-Oliver Burkeman, Four Thousand Weeks:  Time Management for Mortals 

The bird.............................

 .............................photographs of the year.



 I hope you do more than just survive.  I hope you act boldly without apologizing for who you are or the things you love.  I hope you make art and listen to songs that make you sing out loud.  I hope you discover new places and hidden coffee shops.  I hope you fall in love with stories and dance in snowflakes and raindrops.  I hope you achieve all your dreams and find the courage to love yourself.

                           I hope you live.

-Courtney Peppernell

Sunday, September 11, 2022

Faithful readers....................

 .............are aware I am a big fan of Ben Carlson and his A Wealth of Common Sense blog.  While that hasn't changed, there is a rather large bone to pick with his recent "How the Fed screwed up the Housing Market" post.  Any discussion about the housing market between 2015 and 2022 that does not focus on the lack of supply of housing options (both single and multi family) will miss the main point.  No matter how hard economists may try to repeal the law of supply and demand, they can't.  The supply/demand imbalance in the housing market has never been greater since the early 1960s.  The Fed can play with interest rates to their hearts' content.  Such actions may help or hinder specific buyers/sellers, but until the supply of new homes catches up with a decade of under-building on a national scale, the culprit behind a screwy housing market will be the shortage of new construction.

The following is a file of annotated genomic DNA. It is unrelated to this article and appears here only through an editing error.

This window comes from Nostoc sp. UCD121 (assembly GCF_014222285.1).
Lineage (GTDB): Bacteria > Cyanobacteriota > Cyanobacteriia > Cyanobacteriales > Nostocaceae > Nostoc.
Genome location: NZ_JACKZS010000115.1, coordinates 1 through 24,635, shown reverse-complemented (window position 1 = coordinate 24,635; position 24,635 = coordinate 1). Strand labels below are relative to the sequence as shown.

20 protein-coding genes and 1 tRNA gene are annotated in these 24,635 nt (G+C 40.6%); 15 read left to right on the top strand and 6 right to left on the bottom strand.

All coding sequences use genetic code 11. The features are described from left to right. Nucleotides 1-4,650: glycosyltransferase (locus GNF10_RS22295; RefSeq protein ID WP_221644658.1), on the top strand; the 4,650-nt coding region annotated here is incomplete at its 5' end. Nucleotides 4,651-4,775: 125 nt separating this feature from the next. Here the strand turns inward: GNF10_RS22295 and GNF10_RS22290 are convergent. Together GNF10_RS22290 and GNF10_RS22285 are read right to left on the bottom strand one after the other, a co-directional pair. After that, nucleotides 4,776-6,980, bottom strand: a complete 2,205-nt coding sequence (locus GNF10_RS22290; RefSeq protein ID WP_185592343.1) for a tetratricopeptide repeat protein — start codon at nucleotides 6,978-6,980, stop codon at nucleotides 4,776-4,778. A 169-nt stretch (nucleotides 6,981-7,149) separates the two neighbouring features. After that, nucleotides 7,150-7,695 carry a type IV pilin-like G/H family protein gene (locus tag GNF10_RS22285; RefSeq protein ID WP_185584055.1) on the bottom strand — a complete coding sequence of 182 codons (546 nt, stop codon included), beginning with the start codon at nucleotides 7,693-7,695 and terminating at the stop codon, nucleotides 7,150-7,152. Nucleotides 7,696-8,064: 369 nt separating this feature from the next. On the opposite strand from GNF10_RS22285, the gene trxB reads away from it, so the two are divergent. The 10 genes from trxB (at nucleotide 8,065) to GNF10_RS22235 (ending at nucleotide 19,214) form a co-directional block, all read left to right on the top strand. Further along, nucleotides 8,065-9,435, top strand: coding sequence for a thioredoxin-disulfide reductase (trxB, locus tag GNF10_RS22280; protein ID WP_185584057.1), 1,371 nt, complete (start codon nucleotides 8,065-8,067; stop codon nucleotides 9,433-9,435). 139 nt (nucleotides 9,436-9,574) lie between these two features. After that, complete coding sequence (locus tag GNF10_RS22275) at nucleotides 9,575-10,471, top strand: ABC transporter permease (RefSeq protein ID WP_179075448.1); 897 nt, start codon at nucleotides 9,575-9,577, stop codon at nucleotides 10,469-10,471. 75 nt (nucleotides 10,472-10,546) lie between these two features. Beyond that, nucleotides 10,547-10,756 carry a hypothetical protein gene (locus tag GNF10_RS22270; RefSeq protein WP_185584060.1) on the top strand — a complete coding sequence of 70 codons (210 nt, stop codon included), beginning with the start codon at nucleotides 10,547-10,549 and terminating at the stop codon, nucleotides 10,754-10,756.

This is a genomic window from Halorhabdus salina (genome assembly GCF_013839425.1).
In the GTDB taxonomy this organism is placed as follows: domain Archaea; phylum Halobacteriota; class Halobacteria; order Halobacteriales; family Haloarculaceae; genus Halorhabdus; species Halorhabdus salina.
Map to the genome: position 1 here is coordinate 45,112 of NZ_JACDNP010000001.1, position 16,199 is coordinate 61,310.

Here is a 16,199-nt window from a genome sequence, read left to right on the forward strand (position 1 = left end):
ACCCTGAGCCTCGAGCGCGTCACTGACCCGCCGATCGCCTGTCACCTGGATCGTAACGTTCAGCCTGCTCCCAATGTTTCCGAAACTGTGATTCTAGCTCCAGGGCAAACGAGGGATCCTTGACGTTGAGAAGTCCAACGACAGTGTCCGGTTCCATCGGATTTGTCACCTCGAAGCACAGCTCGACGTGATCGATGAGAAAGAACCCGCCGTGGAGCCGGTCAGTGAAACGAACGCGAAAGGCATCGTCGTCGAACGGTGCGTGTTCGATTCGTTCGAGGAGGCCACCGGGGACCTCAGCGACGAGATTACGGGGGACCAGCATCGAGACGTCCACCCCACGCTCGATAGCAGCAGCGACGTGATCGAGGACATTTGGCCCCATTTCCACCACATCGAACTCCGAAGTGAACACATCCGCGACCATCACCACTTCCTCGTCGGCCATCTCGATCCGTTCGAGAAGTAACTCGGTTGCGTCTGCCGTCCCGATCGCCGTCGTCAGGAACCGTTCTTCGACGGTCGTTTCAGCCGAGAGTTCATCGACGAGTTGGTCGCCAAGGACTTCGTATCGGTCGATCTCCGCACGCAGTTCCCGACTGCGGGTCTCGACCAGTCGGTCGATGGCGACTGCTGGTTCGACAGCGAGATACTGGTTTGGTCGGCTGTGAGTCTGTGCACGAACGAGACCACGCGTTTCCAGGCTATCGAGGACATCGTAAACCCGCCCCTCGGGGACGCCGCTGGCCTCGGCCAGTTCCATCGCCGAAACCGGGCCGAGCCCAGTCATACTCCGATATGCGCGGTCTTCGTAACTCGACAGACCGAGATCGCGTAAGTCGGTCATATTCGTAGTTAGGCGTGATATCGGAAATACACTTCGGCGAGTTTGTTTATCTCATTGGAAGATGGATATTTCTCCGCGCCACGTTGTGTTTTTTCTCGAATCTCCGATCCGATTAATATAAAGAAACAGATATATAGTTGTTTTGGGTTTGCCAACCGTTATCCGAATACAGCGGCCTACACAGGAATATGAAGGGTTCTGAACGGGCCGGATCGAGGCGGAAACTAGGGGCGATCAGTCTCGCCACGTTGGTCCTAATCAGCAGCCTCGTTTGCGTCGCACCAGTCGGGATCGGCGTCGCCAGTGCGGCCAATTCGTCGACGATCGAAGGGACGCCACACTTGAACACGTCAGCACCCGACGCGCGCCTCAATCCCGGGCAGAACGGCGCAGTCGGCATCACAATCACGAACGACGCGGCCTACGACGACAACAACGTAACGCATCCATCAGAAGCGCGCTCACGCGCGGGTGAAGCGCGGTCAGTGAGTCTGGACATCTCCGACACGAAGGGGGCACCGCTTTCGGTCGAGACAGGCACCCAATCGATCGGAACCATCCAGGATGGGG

the care for one another...................

Come all ye conservatives and liberals

who want to conserve the good things and be free,

come away from the merchants of big answers,

whose hands are metalled with power;

from the union of anywhere and everywhere

by the purchase of everything from everybody at the lowest price

and the sale of anything to anybody at the highest price;

from the union of work and debt, work and despair;

from the wage-slavery of the helplessly well-employed.